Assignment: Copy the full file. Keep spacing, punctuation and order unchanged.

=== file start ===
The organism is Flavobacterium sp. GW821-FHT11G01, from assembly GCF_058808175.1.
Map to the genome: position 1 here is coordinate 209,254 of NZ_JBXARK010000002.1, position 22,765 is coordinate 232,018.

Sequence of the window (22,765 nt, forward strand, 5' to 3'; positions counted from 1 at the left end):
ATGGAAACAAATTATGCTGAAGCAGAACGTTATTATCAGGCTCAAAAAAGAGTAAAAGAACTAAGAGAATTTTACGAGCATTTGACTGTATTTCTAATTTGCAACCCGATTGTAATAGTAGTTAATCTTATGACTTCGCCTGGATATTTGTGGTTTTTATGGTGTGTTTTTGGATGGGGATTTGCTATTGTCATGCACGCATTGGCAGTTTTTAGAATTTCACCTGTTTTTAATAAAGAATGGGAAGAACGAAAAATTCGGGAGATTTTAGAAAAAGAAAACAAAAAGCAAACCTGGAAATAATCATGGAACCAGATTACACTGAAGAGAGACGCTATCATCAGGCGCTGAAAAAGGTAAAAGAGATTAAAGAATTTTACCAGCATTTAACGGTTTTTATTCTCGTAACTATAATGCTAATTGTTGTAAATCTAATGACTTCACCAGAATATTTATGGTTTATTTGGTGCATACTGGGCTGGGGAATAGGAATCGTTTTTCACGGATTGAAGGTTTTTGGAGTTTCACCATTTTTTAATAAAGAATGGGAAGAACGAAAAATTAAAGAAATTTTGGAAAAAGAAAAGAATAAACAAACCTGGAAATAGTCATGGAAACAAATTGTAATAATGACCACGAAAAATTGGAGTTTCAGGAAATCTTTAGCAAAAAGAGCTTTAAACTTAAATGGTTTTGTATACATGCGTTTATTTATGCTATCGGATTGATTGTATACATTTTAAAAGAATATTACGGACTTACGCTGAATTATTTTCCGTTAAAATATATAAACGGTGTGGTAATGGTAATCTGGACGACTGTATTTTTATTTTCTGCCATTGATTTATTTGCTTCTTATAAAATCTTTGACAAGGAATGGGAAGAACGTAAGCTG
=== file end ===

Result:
The organism is Flavobacterium sp. GW821-FHT11G01, from assembly GCF_058808175.1.
Map to the genome: position 1 here is coordinate 209,254 of NZ_JBXARK010000002.1, position 22,765 is coordinate 232,018.

Sequence of the window (22,765 nt, forward strand, 5' to 3'; positions counted from 1 at the left end):
ATGGAAACAAATTATGCTGAAGCAGAACGTTATTATCAGGCTCAAAAAAGAGTAAAAGAACTAAGAGAATTTTACGAGCATTTGACTGTATTTCTAATTTGCAACCCGATTGTAATAGTAGTTAATCTTATGACTTCGCCTGGATATTTGTGGTTTTTATGGTGTGTTTTTGGATGGGGATTTGCTATTGTCATGCACGCATTGGCAGTTTTTAGAATTTCACCTGTTTTTAATAAAGAATGGGAAGAACGAAAAATTCGGGAGATTTTAGAAAAAGAAAACAAAAAGCAAACCTGGAAATAATCATGGAACCAGATTACACTGAAGAGAGACGCTATCATCAGGCGCTGAAAAAGGTAAAAGAGATTAAAGAATTTTACCAGCATTTAACGGTTTTTATTCTCGTAACTATAATGCTAATTGTTGTAAATCTAATGACTTCACCAGAATATTTATGGTTTATTTGGTGCATACTGGGCTGGGGAATAGGAATCGTTTTTCACGGATTGAAGGTTTTTGGAGTTTCACCATTTTTTAATAAAGAATGGGAAGAACGAAAAATTAAAGAAATTTTGGAAAAAGAAAAGAATAAACAAACCTGGAAATAGTCATGGAAACAAATTGTAATAATGACCACGAAAAATTGGAGTTTCAGGAAATCTTTAGCAAAAAGAGCTTTAAACTTAAATGGTTTTGTATACATGCGTTTATTTATGCTATCGGATTGATTGTATACATTTTAAAAGAATATTACGGACTTACGCTGAATTATTTTCCGTTAAAATATATAAACGGTGTGGTAATGGTAATCTGGACGACTGTATTTTTATTTTCTGCCATTGATTTATTTGCTTCTTATAAAATCTTTGACAAGGAATGGGAAGAACGTAAGCTG